Or if they do trade in and trade up, they fold in the negative equity into a new loan which puts them either further behind the eight ball. Eventually, like a person taking out a payday loan, they default and end up in bankruptcy has one loan folds into another loan and eventually they're paying very high interest rates and owe more on their car than they possibly will ever be worth. This is a well-known pattern and I described before how a friend of mine did just that in the 1990's by going from car to car (which she never changed the oil on) and folded negative equity into higher and higher interest rates loans until she went bankrupt. She ended up marrying a guy from Saudi Arabia and is probably under a Burkha somewhere today.
Granted, unemployment is it all time record lows, but wages seem to be stubbornly stuck in the past. As a result, these very same people who are taking out these subprime loans don't have the income to service them. Something has to give, and banks are going to be stuck with an awful lot of bad debt.
But what about the rest of the economy? What about manufacturing and production? Well here, we are starting to see signs of trouble, an America's manufacturers are already sounding the alarm. The Trump Administration was elected on the promise of enacting punishing tariffs against our trading partners in order to protect and promote American industry. This is the core of Trump's "American First" policy.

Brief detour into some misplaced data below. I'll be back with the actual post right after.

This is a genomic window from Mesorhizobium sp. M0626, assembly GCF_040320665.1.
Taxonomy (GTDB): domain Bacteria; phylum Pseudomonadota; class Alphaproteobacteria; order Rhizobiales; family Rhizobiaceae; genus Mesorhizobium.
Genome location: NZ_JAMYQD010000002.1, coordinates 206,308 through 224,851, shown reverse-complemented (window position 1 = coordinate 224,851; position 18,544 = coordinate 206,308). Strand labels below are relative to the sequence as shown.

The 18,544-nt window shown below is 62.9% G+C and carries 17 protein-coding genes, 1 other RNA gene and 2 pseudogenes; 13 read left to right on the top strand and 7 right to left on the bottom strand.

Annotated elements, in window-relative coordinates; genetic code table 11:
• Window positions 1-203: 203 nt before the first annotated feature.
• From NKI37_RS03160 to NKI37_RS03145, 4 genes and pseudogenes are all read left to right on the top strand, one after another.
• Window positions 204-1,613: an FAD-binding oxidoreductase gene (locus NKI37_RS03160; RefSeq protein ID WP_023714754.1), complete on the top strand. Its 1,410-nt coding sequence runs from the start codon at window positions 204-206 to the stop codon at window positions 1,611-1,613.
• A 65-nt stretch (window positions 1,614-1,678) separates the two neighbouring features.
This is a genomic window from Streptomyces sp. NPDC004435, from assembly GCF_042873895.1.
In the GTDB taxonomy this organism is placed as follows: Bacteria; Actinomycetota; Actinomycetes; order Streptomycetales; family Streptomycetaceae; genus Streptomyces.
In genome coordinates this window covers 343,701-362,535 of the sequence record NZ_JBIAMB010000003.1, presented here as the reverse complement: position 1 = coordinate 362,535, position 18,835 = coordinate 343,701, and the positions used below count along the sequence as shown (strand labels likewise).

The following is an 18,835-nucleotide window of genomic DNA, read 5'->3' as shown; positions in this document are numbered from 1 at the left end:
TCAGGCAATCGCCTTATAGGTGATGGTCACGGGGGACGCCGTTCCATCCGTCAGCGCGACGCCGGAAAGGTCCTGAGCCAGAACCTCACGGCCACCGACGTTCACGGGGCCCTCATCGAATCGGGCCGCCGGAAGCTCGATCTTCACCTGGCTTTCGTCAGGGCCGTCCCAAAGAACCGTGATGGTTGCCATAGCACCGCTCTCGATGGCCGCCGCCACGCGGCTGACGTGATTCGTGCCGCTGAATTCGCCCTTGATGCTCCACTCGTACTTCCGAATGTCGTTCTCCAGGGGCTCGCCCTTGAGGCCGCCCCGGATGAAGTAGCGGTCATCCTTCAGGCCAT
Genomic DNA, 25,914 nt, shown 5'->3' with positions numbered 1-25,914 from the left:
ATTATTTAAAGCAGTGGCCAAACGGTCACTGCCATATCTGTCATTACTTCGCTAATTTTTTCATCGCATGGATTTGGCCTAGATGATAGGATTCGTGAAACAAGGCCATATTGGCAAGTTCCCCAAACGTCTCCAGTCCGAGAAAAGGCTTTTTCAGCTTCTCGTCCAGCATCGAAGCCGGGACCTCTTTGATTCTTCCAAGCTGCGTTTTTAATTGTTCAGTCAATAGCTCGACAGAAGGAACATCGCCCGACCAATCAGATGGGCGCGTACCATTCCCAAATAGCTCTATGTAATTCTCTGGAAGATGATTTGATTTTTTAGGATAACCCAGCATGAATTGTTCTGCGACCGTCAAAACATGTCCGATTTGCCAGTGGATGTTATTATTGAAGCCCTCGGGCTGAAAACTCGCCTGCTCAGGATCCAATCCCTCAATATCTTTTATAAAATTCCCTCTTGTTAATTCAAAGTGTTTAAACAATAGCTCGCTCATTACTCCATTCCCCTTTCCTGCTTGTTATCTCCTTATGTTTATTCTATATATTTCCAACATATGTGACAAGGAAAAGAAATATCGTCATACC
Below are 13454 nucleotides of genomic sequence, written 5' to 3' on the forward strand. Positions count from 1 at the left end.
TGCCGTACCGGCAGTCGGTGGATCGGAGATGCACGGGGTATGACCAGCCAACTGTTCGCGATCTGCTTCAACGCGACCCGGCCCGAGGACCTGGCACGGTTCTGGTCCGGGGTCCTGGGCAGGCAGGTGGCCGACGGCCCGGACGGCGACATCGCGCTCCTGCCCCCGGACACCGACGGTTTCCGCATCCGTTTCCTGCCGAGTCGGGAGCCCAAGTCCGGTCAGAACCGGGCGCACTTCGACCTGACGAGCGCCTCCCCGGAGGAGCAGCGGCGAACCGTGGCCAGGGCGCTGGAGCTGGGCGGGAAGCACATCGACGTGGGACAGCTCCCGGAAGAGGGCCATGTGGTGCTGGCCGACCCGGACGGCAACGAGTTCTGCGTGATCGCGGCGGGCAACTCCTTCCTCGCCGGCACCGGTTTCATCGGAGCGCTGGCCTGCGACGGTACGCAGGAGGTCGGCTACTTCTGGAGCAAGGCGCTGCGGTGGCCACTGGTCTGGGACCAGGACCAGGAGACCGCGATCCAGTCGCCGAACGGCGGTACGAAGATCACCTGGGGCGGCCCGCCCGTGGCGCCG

We are seeing this already at the International Trade Commission, where the ITC is recommending a 200% to 300% import duty on Canadian build jet airliners. While arguably it is true that Bombardier is dumping these planes on the US market for below cost, or at least at a very reasonable price, there really is no competing American product that is being harmed by the sales. Boeing's argument the 737 is competitor for Bombardier's much smaller regional jet is someone specious.
But already, even the threat of these import duties is having the expected effects. The affected countries, which include not only Canada, but also Ireland and England, are promising retaliatory tariffs or trade actions which could damage the US and even Boeing in particular. Boeing is one of the largest exporters of American products technology, other than agricultural exports, and stands to lose a lot if our foreign trading partners decide to switch their allegiance to Airbus instead.
Moreover, since Boeing is also heavily into the defense business, sales of Boeing-made fighter jets and other defense products may wither as our trading partners decide to look elsewhere for their defense needs, in retaliation for the trade tariffs. Trade wars never end well for anyone.
This is a nearly exact mirror of what happened during the Hoover administration after 1929. In the olden days, Republicans stood for God, Country, and the Tariff. Tariffs were very prevalent early on in American history as a means of protecting American industry from foreign competition. In the infant days of our country, American manufacturing companies couldn't compete with cheaply manufactured British and European products, and the import tariff was seen as a way of allowing the nascent American industry to thrive.